Data Dictionary: ACS 2007 -- 2011 (5-Year Estimates)
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Data Source: U.S. Census Bureau
Table: B25016. Tenure By Plumbing Facilities By Occupants Per Room [19]
Universe: Universe: Occupied housing units
Relevant Documentation:
Excerpt from: Social Explorer; U.S. Census Bureau; American Community Survey 2007-2011 Summary File: Technical Documentation.
 
Tenure
The data for tenure were obtained from Housing Question 14 in the 2011 American Community Survey. The question was asked at occupied housing units. Occupied housing units are classified as either owner occupied or renter occupied.

Tenure provides a measurement of home ownership, which has served as an indicator of the nation's economy for decades. These data are used to aid in the distribution of funds for programs such as those involving mortgage insurance, rental housing, and national defense housing. Data on tenure allows planners to evaluate the overall viability of housing markets and to assess the stability of neighborhoods. The data also serve in understanding the characteristics of owner occupied and renter occupied units to aid builders, mortgage lenders, planning officials, government agencies, etc., in the planning of housing programs and services.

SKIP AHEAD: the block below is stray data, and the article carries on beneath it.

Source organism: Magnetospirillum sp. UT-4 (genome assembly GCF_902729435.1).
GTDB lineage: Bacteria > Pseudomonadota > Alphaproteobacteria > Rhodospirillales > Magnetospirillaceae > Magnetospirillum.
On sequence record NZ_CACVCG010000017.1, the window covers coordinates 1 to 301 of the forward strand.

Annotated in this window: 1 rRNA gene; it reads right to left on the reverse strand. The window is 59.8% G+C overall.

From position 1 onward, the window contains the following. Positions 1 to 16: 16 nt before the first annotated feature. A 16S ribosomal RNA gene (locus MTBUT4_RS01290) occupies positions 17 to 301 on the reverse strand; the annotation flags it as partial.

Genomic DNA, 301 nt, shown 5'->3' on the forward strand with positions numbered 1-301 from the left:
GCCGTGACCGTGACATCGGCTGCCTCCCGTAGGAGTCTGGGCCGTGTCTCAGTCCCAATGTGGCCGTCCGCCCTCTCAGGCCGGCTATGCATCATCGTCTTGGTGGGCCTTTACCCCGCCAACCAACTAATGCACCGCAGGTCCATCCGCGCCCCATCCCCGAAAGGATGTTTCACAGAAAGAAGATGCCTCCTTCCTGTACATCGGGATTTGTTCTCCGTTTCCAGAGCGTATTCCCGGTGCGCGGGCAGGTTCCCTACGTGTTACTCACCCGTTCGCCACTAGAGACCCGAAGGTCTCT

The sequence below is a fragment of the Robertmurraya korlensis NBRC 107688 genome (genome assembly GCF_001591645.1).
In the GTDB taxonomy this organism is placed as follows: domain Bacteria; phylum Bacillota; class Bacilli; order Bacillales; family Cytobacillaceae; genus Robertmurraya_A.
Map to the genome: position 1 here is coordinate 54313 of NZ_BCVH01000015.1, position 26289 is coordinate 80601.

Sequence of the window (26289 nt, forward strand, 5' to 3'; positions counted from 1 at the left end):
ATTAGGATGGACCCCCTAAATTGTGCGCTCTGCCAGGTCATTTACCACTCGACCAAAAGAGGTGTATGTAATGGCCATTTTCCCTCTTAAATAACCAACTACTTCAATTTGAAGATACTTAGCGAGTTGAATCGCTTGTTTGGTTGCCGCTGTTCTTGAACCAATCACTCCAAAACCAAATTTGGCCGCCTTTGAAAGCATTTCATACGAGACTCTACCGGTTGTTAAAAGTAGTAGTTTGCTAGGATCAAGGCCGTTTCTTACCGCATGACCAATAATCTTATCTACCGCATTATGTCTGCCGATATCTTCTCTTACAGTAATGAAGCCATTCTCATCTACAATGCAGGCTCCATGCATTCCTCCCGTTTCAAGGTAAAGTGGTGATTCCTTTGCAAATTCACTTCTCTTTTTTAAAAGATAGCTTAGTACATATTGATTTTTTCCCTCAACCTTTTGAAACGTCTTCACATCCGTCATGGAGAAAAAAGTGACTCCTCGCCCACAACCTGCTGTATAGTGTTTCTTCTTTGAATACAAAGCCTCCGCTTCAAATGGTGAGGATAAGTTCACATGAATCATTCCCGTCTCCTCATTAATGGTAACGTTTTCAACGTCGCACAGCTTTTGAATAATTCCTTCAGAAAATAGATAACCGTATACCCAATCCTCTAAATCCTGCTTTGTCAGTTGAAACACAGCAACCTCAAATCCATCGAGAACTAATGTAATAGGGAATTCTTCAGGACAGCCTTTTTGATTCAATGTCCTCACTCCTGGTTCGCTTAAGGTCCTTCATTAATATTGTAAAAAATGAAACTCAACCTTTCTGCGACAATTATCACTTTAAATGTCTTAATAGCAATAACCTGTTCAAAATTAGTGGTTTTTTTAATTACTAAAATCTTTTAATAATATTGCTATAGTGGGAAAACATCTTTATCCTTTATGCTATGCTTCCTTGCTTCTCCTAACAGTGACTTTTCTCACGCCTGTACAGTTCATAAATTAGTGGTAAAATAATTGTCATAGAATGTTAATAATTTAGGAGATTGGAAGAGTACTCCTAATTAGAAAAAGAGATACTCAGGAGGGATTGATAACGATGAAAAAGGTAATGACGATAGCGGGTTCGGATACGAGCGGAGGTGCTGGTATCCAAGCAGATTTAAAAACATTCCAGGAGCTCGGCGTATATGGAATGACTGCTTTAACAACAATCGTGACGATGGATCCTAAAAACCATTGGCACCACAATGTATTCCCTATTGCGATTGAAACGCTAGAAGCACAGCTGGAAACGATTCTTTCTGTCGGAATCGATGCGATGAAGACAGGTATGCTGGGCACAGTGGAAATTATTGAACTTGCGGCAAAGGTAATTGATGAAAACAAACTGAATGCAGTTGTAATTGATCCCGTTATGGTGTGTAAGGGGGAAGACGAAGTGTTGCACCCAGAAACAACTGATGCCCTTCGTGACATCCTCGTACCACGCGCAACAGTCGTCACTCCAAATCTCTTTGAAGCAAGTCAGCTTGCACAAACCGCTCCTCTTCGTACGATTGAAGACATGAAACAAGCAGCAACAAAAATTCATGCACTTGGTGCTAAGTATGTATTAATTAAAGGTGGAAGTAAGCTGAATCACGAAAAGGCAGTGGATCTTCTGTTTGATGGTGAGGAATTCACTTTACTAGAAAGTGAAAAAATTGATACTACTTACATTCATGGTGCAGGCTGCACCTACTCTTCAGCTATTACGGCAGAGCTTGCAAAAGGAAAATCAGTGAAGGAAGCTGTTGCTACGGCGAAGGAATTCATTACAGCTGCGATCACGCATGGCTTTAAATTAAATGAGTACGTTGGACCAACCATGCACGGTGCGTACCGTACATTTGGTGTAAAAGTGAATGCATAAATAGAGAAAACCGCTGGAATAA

Owner Occupied
A housing unit is owner occupied if the owner or co-owner lives in the unit even if it is mortgaged or not fully paid for. The owner or co-owner must live in the unit and usually is Person 1 on the questionnaire. The unit is "Owned by you or someone in this household with a mortgage or loan" if it is being purchased with a mortgage or some other debt arrangement such as a deed of trust, trust deed, contract to purchase, land contract, or purchase agreement. The unit also is considered owned with a mortgage if it is built on leased land and there is a mortgage on the unit. Mobile homes occupied by owners with installment loan balances also are included in this category.

A housing unit is "Owned by you or someone in this household free and clear (without a mortgage or loan)" if there is no mortgage or other similar debt on the house, apartment, or mobile home including units built on leased land if the unit is owned outright without a mortgage.

Renter Occupied